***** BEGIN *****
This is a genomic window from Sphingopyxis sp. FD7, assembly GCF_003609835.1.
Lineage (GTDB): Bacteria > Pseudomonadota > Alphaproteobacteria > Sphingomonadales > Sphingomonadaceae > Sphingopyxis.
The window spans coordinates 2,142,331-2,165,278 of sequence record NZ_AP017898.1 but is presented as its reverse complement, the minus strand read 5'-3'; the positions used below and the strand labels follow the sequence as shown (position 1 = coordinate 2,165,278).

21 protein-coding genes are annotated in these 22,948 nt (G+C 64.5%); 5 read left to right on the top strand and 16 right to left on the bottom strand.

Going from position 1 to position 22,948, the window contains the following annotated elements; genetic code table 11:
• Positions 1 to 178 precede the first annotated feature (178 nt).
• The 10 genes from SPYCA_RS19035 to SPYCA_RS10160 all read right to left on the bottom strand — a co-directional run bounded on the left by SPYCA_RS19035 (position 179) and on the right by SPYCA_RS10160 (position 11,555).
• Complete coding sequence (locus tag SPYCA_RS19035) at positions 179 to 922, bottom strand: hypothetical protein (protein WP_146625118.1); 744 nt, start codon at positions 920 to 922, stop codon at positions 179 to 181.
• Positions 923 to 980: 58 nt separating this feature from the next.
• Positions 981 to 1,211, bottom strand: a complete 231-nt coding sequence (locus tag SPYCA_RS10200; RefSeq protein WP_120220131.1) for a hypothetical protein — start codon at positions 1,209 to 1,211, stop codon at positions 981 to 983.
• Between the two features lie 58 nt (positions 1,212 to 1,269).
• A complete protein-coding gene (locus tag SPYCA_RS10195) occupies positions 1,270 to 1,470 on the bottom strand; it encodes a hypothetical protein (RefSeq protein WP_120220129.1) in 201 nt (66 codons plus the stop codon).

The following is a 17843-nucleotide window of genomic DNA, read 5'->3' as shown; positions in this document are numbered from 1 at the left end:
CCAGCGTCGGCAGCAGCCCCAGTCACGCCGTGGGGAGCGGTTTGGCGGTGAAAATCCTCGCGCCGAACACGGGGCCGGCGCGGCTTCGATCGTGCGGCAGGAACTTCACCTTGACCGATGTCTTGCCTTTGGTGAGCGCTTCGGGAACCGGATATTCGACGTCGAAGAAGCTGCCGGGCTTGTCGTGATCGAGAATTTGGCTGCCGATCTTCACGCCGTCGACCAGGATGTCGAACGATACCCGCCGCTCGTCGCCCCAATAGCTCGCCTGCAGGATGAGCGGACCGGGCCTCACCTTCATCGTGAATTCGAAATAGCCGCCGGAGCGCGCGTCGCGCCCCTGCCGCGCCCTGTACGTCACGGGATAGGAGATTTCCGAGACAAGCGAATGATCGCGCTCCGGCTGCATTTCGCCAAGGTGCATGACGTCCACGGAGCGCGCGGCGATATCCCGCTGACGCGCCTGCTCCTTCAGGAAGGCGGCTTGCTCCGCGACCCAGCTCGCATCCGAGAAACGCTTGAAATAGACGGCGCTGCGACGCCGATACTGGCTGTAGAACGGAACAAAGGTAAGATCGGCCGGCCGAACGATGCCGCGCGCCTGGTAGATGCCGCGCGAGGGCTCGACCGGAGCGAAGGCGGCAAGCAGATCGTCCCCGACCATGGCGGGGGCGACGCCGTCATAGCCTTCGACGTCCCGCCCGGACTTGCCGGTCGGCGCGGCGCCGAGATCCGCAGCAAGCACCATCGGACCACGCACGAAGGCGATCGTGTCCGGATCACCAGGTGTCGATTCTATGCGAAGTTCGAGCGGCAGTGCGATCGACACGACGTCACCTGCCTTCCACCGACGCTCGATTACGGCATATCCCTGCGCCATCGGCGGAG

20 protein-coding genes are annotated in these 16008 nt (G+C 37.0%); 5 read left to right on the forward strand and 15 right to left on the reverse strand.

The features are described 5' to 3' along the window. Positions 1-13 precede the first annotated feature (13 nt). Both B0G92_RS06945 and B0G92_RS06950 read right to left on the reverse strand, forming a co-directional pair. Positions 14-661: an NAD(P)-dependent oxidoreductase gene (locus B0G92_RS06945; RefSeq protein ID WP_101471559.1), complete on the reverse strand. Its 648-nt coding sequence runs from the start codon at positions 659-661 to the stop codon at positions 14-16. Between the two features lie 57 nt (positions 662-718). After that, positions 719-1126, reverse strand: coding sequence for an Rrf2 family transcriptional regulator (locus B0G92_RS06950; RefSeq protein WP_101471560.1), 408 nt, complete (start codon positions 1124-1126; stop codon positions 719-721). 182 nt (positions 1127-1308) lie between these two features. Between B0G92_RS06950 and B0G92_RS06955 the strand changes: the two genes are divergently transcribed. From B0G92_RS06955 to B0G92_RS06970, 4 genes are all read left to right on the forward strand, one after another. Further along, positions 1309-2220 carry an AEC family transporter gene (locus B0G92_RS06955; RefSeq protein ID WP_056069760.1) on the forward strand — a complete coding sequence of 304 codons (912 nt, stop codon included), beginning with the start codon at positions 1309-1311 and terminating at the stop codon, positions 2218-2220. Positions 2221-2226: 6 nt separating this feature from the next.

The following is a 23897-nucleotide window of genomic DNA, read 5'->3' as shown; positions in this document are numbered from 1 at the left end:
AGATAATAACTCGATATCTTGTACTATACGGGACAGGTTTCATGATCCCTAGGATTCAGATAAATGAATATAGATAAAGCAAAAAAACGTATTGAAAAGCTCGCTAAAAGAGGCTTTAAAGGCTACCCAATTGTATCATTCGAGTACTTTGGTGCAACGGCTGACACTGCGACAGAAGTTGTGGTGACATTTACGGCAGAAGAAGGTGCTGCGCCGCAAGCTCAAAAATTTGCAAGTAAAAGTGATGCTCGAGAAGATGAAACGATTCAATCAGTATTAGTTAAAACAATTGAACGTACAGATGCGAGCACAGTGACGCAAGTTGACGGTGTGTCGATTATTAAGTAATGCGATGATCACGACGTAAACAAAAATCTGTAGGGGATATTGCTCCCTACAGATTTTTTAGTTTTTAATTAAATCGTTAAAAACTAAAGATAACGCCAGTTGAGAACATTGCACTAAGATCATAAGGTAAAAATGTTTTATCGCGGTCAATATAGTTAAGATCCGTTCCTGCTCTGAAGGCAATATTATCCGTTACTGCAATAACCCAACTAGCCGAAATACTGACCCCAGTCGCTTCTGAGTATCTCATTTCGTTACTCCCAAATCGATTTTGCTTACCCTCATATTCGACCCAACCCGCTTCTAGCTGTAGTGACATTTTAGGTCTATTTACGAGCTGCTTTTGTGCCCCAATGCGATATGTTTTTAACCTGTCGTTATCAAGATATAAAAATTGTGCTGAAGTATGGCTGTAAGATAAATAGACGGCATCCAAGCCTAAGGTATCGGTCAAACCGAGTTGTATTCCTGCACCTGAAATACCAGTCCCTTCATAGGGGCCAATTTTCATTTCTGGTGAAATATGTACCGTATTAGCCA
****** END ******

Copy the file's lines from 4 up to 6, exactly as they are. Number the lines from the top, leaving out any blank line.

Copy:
21 protein-coding genes are annotated in these 22,948 nt (G+C 64.5%); 5 read left to right on the top strand and 16 right to left on the bottom strand.

Going from position 1 to position 22,948, the window contains the following annotated elements; genetic code table 11:
• Positions 1 to 178 precede the first annotated feature (178 nt).